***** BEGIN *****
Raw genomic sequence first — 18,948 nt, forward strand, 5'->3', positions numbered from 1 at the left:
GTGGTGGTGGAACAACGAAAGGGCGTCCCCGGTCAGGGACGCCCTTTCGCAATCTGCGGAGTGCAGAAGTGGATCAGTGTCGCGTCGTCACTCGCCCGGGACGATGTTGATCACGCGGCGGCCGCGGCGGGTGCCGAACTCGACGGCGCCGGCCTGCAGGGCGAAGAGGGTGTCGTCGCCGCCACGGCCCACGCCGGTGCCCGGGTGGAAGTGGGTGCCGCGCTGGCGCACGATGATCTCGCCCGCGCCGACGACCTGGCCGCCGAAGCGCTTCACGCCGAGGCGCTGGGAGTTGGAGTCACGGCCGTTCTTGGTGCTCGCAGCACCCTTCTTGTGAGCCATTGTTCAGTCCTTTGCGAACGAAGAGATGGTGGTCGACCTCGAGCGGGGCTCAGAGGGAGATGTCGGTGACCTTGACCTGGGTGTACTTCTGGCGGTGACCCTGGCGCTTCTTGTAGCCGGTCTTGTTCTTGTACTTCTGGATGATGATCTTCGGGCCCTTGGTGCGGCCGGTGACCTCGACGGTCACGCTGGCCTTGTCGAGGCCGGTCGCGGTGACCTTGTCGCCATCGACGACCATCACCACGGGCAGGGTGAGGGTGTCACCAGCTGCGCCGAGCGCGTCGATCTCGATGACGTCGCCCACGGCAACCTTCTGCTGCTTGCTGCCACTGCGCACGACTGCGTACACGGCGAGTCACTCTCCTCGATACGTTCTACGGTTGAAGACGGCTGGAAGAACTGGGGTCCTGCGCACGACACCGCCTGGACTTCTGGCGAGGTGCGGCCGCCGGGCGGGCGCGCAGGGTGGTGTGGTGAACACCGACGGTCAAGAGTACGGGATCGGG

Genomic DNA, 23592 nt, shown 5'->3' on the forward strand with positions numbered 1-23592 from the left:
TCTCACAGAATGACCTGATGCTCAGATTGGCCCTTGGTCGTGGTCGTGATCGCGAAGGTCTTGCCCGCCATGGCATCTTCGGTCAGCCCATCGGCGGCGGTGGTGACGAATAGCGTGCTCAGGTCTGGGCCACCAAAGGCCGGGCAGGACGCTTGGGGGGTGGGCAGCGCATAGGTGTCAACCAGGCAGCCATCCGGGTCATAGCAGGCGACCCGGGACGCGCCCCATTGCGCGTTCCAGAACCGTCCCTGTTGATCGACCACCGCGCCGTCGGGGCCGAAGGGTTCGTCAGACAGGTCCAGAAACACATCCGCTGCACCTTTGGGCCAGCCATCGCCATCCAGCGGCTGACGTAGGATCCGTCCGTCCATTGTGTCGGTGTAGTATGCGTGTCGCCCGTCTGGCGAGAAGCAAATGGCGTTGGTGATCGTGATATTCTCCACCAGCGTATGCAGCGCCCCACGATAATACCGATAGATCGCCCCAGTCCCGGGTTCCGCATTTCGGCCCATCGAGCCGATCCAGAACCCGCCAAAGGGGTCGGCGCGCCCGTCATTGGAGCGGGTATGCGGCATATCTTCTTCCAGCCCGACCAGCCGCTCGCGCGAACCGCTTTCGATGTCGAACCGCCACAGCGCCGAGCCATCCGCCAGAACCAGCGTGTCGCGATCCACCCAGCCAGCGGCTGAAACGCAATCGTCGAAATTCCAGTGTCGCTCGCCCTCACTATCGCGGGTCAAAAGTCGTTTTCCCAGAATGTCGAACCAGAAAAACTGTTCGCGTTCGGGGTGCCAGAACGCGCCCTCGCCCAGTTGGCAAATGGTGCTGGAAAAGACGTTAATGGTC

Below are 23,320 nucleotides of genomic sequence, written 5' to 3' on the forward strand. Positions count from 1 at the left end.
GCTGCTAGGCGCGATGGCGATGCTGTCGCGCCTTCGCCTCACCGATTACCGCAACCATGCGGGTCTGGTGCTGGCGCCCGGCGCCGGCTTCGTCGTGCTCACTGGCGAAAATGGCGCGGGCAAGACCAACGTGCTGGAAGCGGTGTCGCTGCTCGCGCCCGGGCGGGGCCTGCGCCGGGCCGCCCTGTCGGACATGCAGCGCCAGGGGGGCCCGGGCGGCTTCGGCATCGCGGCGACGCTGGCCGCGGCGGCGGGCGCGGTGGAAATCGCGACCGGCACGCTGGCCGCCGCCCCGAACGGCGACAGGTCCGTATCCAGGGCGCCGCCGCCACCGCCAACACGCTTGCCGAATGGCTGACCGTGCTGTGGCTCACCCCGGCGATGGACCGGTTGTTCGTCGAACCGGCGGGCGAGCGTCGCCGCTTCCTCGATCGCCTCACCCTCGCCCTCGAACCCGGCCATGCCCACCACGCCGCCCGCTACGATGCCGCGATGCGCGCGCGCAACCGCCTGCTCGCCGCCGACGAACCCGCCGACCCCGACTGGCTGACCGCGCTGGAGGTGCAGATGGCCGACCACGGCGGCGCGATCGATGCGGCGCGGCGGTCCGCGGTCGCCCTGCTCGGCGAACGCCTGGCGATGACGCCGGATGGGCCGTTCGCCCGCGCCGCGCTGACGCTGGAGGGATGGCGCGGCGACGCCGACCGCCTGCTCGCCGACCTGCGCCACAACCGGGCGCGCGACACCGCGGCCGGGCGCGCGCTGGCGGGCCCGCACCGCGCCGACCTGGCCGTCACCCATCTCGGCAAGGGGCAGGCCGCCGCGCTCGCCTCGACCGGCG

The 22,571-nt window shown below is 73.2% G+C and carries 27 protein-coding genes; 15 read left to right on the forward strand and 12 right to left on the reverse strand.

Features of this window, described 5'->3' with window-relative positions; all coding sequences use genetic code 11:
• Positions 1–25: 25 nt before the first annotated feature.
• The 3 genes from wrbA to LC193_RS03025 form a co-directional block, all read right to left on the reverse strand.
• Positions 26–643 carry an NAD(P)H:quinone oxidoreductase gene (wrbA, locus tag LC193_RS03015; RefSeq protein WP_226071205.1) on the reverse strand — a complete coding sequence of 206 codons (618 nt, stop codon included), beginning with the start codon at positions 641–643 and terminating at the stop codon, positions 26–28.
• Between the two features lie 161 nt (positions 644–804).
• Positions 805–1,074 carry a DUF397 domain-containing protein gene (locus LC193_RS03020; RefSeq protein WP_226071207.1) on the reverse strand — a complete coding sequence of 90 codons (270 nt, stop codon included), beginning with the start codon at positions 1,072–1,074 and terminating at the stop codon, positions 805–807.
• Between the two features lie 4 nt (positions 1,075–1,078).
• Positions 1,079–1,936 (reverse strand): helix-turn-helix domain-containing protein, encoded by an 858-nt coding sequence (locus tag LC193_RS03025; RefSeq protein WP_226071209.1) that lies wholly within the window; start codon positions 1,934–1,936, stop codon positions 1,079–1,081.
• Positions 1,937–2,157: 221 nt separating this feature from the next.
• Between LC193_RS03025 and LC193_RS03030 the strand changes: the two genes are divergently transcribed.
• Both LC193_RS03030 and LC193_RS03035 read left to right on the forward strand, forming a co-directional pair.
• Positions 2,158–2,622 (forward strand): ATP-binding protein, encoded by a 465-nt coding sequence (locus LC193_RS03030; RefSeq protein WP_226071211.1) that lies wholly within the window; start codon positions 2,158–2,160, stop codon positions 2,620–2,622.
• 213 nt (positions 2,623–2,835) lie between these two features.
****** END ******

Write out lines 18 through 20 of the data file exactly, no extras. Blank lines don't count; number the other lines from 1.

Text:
• Both LC193_RS03030 and LC193_RS03035 read left to right on the forward strand, forming a co-directional pair.
• Positions 2,158–2,622 (forward strand): ATP-binding protein, encoded by a 465-nt coding sequence (locus LC193_RS03030; RefSeq protein WP_226071211.1) that lies wholly within the window; start codon positions 2,158–2,160, stop codon positions 2,620–2,622.
• 213 nt (positions 2,623–2,835) lie between these two features.